Fortnite in the Playroom

If you work with kids, chances are you’ve heard of the video game, Fortnite. Fortnite has gotten a lot of backlash due to its addictive nature, and the aggression and competitiveness that comes with online gaming. Fortnite in the Playroom is designed to bring the child’s interest into the playroom while also teaching skills such as strategy, positive competition, frustration tolerance, and patience. The goal of this intervention is to increase self-esteem, experience cooperation and teamwork, and promote positive interactions during the game.

Materials Needed

  • Something to throw or launch (such as a slingshot, disc launcher, or just a small ball)
  • Large building blocks
  • Cards from a therapeutic game (ex: Kit Kat’s Toolkit for Scary Memories, Lifestories, or Ungame cards)
fortnite in the playroom

Step One- Build the Fort

Dialogue: In this game, we are going to build forts. Instead of attacking each other or each other’s fort, we are going to take turns using this launcher (or throwing this ball) to knock cards off the fort. If you answer the question on the card, you get to keep the card as a point.

Tip: Begin by letting the child tell you about the game and what he/she likes about the game. You can use the time building forts to have a dialogue about what makes a sturdy fort (a strong support, sturdy walls, a good foundation, etc.) and use metaphors to discuss safety and security. 

Step Two - Place the game cards on the fort

Dialogue: Now that we have built our forts, we are going to place cards on top of the fort or any place you can find to put a card. These will be our targets.

Tip: By giving half of the cards to the child to place on the fort, it can be a great way to collaborate as a team.  

Step Three - Take turns launching the discs or ball to knock cards off the tower.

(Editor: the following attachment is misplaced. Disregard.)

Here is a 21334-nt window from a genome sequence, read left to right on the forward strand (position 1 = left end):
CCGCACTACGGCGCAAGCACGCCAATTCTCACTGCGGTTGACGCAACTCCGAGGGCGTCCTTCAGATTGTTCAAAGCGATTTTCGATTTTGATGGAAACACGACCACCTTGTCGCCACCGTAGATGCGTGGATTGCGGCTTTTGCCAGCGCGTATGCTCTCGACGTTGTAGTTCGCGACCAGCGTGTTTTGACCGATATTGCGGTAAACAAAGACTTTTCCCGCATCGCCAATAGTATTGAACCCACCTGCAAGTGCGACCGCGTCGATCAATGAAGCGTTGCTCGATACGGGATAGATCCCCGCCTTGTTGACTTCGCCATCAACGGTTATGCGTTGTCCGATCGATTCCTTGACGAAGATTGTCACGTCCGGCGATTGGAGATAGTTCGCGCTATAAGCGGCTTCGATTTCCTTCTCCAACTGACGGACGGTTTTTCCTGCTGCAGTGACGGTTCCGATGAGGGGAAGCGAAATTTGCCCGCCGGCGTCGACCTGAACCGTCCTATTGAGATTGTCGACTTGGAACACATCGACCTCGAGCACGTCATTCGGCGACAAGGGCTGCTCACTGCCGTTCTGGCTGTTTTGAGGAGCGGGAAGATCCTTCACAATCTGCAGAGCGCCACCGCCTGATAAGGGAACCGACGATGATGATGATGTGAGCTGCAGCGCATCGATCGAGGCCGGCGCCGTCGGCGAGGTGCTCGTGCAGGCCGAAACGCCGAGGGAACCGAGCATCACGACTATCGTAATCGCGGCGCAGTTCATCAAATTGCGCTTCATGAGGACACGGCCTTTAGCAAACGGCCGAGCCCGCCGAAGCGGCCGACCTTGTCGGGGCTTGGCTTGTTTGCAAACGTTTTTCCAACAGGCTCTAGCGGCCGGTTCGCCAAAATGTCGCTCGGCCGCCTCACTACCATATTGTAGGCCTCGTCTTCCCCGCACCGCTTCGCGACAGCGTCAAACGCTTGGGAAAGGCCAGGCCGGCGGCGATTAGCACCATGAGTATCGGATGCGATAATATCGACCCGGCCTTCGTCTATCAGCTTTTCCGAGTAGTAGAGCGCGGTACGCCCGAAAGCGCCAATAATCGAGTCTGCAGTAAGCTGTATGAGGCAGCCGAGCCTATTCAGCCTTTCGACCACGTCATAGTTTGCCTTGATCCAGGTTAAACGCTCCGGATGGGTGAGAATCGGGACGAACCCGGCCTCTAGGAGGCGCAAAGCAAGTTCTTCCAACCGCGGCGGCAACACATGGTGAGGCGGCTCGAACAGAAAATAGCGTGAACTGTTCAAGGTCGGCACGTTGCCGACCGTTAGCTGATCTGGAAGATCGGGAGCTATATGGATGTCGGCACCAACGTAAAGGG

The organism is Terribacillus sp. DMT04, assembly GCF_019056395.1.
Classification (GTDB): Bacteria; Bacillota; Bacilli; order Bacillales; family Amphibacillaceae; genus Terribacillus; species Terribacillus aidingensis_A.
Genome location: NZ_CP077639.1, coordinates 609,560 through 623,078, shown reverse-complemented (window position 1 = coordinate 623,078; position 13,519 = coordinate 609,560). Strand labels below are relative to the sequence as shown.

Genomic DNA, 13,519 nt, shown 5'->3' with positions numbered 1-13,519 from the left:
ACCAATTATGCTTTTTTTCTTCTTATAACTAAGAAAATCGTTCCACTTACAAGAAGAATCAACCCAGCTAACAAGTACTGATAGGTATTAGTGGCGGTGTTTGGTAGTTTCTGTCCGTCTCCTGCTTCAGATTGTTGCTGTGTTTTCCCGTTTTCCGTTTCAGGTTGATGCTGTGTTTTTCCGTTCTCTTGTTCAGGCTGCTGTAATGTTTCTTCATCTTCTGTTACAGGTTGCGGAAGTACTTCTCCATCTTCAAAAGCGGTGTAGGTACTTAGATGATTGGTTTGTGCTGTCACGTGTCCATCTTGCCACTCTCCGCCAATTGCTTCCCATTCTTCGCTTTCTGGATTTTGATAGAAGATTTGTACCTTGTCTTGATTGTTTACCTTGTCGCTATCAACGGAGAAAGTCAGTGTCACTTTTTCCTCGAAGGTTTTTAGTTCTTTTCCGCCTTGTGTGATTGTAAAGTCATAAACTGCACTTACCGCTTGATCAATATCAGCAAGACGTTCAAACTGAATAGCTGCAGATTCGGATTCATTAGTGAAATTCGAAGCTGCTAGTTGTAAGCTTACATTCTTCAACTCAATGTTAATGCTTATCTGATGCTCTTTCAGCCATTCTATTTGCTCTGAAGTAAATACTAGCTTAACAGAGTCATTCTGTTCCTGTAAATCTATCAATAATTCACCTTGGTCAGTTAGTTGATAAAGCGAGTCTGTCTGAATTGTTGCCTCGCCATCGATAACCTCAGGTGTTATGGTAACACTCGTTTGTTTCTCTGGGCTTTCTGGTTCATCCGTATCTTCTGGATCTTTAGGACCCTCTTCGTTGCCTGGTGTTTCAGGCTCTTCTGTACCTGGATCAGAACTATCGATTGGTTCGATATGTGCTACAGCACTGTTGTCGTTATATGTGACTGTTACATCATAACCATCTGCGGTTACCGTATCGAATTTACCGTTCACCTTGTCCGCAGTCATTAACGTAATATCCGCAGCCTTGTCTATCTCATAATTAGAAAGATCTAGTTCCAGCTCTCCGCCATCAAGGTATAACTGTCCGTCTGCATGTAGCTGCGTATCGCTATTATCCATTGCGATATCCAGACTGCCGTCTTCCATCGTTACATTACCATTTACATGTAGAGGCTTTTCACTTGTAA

Dialogue: Now that we have our forts built and our cards in place, we are going to take turns shooting the cards off the tower. Let’s each take 3 turns and then switch and let the other person have a chance.

Tip: This can be great practice for taking turns and cheering each other on. Usually in competitive online gaming, children don’t experience positive feedback. You can also take this opportunity to reflect frustration the child may be experiencing, or demonstrate/model regulation skills. 

Debriefing

The cards answered by the child may promote further discussion. It could be a good idea to let the child hang on to the question cards throughout the game, and count them as points at the end. This can lead to further discussion of the cards. For example, “The question you answered about feeling picked on at school, I’m curious, tell me more about that.” If the child experienced any frustration during the activity, now would be a good time to ask the child about how they felt when they missed the target. 

If you have enough time for another round, add more cards to the fort, or destroy the fort and start again!

Suggestions for Materials

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